I've written here before about Edward Steichen's shadblow tree, a small tree outside the window of his home in West Redding, Connecticut. Steichen, tired of the rigors of fashion photography and museum administration (he was the director of the Department of Photography at MOMA), found inspiration in this small tree and photographed it exclusively for six years. Steichen found great meaning in the seemingly insignificant tree. To him it represented the changing and cyclical nature of life.
I've often found inspiration in Steichen's obsession with his tree. An artist must often imposes self-limitations in order to find the essence his or her work. I've given much thought as to how I might find something worthy of such singular focus; a subject that I could work with for years as both it and I changes through the passage of life.
There is a tree in our town park that I find utterly captivating. A large eucalyptus tree, it has endured storms and tree-surgeons' amputations. It is a non-native plant and, thus, will probably someday be cut down. They have been systematically removing the eucalyptus trees from our town and I fear this one is already on Death Row.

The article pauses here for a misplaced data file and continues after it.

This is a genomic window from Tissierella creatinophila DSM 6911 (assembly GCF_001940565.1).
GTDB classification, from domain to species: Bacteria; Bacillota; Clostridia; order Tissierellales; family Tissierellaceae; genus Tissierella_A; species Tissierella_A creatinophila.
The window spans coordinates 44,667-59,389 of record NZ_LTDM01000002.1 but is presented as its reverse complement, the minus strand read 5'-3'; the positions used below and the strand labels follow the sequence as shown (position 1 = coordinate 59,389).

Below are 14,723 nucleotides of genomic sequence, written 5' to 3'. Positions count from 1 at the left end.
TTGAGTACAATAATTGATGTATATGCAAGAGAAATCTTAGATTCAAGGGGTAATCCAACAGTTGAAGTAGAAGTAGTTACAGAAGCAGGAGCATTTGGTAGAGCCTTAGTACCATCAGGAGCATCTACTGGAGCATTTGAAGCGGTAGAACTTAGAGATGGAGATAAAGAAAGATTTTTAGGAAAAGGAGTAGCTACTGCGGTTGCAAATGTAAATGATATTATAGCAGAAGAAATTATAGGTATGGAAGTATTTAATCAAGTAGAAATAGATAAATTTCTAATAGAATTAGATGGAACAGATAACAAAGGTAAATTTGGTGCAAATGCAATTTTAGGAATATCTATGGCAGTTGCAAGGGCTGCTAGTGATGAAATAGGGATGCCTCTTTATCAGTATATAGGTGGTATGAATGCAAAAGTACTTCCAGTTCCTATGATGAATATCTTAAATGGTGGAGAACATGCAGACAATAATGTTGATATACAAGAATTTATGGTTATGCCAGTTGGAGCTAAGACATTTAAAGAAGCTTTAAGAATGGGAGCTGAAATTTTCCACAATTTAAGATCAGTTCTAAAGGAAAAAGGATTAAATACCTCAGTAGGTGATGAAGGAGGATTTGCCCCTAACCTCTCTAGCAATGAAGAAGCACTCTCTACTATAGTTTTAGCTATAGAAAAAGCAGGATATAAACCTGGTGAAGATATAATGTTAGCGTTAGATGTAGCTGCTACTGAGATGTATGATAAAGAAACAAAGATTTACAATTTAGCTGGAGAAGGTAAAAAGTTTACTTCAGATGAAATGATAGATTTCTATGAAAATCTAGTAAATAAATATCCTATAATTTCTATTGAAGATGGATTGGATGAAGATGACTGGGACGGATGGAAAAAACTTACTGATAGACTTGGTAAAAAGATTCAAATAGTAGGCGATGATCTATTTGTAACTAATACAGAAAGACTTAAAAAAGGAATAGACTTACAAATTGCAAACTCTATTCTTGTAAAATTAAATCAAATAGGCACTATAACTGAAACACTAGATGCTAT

These trees shed bark, and nuts, and leaves like no other. They are a fire hazard and their limbs tend to twist off in ugly ways during storms of high wind. Lots of people find them to be problematic. I think they are quite lovely in their own way and am saddened when I travel around the neighborhood and find yet another gone, victim of native-plant awareness.
Maybe this tree is a symbol of my awkwardness as it relates to political correctness (botanical correctness?). Maybe I see the underdog in this lone, remaining eucalyptus. I root for it, hope it makes it through the impending winter and her winds. Whether I photograph the tree every day is another question. But, I will give regular updates in this blog.